Several Republican lawmakers criticized the plan Monday, arguing that cutting ground forces as well as warships and fighter planes could put U.S. security at risk.
"Reducing the size of the Army to its lowest levels in seventy years does not accurately reflect the current security environment," said Sen. Marco Rubio, a Florida Republican. "Cutting key Air Force and naval capabilities just as we are trying to increase our presence in the Pacific does not make strategic sense."
Maryland lawmakers offered a tepid response to the proposal Monday with several suggesting they wanted more information about how the proposed cuts would translate into changes on the ground in the state. Some of that detail may become available when President Barack Obama unveils his government-wide budget next week.
"We have to make sure we evaluate what the cuts are to make sure they don't make us weaker," said Rep. C.A. Dutch Ruppersberger, the top-ranking Democrat on the House Intelligence Committee, in an interview. "You also have to look at the jobs."
Rep. Andy Harris, the only military veteran representing the state in Congress, said he opposed cuts under consideration for military families, such as those that help pay for housing on military bases. Harris, a Republican, said the overall "budget will increase non-defense spending by $28 billion and we should cut that spending before we consider cutting benefits for our men and women in uniform."
The cuts may face opposition, as well, because they would require painful reductions to National Guard units around the country, which enjoy strong backing on Capitol Hill. The plan calls for trimming the Army National Guard by 20,000 to 335,000, and the Army Reserve by 10,000 to 195,00.
Defense officials argued that the cuts are necessary to preserve more important capabilities and to keep weapons programs that are vital as the United States places more emphasis on deterring Chinese expansion in the western Pacific, and on preventing terrorist attacks from the Middle East and Africa.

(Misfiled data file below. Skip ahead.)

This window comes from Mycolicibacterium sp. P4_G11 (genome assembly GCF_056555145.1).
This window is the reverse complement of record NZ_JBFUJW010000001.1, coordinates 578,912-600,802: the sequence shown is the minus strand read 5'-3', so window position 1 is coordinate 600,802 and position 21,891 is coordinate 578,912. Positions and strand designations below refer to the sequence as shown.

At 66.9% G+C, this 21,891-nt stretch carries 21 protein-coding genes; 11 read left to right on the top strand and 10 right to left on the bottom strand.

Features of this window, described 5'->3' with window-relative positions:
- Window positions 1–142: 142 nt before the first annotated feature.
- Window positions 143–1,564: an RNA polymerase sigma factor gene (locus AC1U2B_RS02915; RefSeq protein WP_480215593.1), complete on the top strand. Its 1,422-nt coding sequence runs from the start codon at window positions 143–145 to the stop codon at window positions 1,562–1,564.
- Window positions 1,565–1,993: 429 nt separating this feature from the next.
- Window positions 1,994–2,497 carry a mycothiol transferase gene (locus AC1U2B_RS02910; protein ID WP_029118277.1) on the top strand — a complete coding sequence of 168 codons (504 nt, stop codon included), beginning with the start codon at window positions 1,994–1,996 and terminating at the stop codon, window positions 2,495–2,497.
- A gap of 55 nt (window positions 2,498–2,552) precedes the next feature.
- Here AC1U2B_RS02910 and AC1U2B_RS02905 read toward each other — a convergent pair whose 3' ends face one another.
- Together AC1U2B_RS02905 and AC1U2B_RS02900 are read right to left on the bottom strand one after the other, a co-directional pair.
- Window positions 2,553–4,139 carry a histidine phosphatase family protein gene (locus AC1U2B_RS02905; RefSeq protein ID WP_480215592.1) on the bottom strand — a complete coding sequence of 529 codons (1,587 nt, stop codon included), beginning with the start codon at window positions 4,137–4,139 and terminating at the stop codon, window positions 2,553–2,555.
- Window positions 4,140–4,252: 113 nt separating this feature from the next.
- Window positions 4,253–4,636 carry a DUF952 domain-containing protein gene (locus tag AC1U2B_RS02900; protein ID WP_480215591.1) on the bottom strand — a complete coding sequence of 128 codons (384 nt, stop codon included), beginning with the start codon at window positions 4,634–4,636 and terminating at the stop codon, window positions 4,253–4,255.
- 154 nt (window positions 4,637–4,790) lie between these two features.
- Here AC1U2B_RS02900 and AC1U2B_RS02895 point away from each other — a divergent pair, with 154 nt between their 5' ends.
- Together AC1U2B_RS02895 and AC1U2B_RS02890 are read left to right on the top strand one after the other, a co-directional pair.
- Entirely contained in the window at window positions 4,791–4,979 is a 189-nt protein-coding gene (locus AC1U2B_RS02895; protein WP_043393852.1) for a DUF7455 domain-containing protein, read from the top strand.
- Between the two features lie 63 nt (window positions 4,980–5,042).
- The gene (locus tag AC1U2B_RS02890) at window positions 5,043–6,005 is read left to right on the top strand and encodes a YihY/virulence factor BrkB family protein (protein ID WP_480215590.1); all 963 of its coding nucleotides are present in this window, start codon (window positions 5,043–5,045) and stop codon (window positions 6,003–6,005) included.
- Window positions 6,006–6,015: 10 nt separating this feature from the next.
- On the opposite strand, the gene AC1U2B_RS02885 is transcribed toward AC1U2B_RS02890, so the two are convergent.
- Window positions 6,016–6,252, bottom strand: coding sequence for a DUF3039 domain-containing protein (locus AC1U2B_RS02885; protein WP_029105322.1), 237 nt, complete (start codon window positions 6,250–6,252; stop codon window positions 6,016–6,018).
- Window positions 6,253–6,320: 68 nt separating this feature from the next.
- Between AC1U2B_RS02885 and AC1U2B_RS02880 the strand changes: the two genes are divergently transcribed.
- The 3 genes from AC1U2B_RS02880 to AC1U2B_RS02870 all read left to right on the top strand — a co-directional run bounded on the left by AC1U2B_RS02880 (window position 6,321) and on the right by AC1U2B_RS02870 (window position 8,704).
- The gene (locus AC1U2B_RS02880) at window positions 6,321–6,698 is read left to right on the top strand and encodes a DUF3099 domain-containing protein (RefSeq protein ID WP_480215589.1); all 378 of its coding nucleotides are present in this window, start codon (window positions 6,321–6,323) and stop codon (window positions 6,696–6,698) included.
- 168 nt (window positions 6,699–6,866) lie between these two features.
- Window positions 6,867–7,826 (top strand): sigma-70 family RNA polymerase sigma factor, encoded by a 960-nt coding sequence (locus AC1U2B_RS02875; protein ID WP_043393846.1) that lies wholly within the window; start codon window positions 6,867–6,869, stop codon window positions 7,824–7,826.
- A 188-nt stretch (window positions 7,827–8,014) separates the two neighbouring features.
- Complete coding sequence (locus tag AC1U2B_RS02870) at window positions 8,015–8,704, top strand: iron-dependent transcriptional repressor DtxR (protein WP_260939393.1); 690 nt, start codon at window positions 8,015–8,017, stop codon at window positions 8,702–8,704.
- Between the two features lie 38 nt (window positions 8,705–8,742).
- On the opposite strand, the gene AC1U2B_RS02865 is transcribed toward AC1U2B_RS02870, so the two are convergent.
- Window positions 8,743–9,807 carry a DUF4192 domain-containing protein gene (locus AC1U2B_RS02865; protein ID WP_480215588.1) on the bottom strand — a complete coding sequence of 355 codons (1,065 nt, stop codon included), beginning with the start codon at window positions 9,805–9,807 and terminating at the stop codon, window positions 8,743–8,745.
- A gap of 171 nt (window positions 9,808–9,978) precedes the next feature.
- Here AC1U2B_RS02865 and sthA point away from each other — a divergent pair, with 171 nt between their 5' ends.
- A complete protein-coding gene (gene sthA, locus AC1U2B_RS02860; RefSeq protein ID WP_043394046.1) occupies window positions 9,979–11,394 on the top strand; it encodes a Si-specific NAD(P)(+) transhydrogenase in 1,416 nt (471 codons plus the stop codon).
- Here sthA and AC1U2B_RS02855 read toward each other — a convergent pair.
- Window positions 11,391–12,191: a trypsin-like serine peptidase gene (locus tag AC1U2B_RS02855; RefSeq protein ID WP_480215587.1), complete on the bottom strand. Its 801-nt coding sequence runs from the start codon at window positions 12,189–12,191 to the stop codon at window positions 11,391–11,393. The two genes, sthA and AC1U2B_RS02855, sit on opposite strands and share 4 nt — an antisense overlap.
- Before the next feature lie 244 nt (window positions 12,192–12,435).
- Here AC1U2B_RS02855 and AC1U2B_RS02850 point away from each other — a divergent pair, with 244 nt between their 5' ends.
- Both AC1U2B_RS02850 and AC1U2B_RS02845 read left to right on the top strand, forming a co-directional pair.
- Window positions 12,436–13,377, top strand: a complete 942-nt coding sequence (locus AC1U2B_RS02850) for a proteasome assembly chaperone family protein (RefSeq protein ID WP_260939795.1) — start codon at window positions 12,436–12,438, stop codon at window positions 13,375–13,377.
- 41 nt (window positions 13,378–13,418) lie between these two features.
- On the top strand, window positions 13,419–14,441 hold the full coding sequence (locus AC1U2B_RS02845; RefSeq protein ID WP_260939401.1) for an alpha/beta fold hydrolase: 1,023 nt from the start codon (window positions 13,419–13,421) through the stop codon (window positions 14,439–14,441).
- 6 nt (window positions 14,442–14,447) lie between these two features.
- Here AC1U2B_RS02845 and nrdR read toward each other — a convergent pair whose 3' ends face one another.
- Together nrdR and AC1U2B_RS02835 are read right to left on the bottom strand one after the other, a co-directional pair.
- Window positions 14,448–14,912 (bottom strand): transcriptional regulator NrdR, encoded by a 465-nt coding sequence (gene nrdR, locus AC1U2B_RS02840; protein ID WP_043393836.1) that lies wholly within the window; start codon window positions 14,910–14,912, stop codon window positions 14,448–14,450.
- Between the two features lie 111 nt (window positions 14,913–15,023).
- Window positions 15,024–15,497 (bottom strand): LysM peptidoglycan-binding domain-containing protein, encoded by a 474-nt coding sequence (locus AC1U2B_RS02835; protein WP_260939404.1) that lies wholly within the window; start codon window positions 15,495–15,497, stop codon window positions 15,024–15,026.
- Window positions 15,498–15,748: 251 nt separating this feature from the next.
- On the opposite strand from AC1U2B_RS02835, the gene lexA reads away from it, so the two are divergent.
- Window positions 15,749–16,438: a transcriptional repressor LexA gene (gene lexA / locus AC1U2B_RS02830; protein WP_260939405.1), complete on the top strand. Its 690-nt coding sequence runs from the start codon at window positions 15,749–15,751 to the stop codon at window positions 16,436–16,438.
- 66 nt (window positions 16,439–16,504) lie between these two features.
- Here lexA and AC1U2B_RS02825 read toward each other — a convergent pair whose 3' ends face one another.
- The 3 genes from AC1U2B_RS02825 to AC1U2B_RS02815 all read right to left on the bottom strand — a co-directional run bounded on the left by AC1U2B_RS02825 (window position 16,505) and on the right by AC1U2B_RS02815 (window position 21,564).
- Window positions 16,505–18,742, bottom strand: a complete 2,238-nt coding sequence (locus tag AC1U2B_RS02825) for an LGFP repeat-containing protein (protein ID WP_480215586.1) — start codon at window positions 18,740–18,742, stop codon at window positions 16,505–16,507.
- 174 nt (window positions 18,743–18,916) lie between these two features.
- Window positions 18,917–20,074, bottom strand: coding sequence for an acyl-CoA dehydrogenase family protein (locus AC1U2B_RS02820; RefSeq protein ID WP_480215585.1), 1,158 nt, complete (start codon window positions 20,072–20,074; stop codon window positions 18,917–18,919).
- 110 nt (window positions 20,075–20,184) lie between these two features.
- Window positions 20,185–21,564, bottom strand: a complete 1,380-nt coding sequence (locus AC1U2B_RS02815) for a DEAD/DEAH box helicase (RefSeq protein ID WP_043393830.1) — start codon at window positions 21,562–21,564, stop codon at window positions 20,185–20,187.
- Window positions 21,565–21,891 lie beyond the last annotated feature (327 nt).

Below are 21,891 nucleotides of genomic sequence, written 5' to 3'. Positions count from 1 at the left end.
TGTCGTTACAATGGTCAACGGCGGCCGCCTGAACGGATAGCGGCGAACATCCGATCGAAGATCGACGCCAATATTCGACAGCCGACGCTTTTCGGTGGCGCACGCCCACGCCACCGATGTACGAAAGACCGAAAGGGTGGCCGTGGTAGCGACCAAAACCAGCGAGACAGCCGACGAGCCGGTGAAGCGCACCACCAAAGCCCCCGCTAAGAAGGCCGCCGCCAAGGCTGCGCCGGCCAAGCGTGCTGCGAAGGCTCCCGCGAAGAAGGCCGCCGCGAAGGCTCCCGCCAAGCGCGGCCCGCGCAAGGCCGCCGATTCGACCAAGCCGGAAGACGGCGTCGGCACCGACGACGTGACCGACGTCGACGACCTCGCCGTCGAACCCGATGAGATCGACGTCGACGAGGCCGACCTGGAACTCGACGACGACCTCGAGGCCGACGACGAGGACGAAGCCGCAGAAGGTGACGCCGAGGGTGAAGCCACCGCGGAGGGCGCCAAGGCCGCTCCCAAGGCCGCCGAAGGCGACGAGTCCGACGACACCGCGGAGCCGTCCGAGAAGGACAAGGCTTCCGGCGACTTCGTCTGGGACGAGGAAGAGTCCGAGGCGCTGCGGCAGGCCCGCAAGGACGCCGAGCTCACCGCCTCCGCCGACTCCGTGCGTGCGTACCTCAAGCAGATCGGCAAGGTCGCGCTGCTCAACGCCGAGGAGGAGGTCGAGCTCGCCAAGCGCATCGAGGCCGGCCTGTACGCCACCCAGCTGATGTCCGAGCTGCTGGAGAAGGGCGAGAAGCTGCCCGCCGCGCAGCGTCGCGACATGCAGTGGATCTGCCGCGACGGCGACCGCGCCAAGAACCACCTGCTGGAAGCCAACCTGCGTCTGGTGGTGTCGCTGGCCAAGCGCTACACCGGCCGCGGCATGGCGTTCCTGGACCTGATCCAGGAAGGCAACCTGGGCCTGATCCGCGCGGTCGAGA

Though both Democrats and Republicans have warned of the danger of deep cuts in defense, neither party has been able to spare the Pentagon budget from sharp declines as Congress grapples with pressure to reduce federal spending.
The Army already was scheduled to shrink to 490,000 by 2015, but with the Pentagon still facing years of reductions in planned future spending, the administration opted to cut manpower further to protect major weapons acquisition programs, notably the F-35 Joint Strike Fighter, the most expensive program in Pentagon history.
The radar-evading F-35, which was largely spared cuts in the Pentagon plan, is assembled in Fort Worth, Texas, but many of its parts come from other parts of the country. The aircraft is being made by Bethesda-based Lockheed Martin Corp.
The company said in a statement that "we are currently reviewing the Pentagon's spending plan as outlined today by Secretary Hagel, and we'll continue to assess the budget once the president delivers it to Congress and they begin their appropriations process."
The Department of Defense accounted for more than $13 billion in spending in Maryland in the 2012 fiscal year.
David S. Cloud is a reporter for Tribune Newspapers. Tribune Washington reporter Michael A. Memoli contributed to this article.